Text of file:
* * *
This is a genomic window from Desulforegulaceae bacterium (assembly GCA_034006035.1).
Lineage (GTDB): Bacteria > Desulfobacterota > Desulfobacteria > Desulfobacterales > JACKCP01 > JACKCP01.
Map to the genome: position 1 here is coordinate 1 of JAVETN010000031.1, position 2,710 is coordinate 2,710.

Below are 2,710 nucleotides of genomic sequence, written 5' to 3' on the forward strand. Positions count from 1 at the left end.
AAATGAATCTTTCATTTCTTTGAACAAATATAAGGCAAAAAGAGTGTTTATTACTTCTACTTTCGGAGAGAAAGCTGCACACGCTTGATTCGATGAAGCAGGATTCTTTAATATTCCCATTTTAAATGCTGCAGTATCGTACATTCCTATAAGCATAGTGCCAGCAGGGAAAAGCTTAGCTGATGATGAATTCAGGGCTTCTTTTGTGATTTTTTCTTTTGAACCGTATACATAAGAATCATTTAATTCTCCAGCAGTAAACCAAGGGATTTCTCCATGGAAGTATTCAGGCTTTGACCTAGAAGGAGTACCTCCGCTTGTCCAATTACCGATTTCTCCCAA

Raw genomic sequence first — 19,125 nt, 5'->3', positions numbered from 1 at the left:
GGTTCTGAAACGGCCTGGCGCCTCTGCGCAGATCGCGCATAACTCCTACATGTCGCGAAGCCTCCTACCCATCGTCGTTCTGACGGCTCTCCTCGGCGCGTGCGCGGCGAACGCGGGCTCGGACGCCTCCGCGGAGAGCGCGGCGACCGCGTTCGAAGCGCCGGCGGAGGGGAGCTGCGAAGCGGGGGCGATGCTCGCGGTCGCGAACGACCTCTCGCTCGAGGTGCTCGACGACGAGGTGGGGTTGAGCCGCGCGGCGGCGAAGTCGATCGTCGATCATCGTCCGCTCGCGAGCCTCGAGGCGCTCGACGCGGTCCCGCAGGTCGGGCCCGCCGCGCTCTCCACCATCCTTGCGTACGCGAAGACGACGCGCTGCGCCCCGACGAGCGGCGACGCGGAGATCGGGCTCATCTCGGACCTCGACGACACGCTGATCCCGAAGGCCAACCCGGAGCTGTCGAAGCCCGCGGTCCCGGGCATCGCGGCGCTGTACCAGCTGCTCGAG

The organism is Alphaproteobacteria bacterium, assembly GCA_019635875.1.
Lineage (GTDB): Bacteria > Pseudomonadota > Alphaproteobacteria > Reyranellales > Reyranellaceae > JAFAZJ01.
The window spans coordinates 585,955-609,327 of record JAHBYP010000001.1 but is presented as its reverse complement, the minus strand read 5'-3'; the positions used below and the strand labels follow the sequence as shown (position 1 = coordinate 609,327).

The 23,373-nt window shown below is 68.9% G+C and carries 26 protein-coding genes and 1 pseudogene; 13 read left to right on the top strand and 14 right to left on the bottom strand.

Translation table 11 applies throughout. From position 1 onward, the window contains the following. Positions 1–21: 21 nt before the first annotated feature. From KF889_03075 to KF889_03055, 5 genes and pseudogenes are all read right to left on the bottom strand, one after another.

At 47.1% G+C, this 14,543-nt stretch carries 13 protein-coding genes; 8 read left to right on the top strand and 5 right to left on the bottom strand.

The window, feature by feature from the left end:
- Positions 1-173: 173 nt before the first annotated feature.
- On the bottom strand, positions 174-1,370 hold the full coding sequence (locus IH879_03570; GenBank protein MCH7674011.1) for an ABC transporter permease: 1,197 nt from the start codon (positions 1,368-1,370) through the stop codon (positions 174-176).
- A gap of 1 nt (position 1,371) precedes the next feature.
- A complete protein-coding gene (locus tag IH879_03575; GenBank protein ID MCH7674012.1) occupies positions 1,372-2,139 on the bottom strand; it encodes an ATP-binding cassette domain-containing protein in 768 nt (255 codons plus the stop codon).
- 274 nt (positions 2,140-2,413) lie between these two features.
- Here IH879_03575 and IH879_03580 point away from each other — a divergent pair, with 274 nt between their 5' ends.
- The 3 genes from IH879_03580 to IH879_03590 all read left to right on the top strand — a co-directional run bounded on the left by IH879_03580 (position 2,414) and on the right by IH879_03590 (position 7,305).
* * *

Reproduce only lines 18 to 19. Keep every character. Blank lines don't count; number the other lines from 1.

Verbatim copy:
- A complete protein-coding gene (locus tag IH879_03575; GenBank protein ID MCH7674012.1) occupies positions 1,372-2,139 on the bottom strand; it encodes an ATP-binding cassette domain-containing protein in 768 nt (255 codons plus the stop codon).
- 274 nt (positions 2,140-2,413) lie between these two features.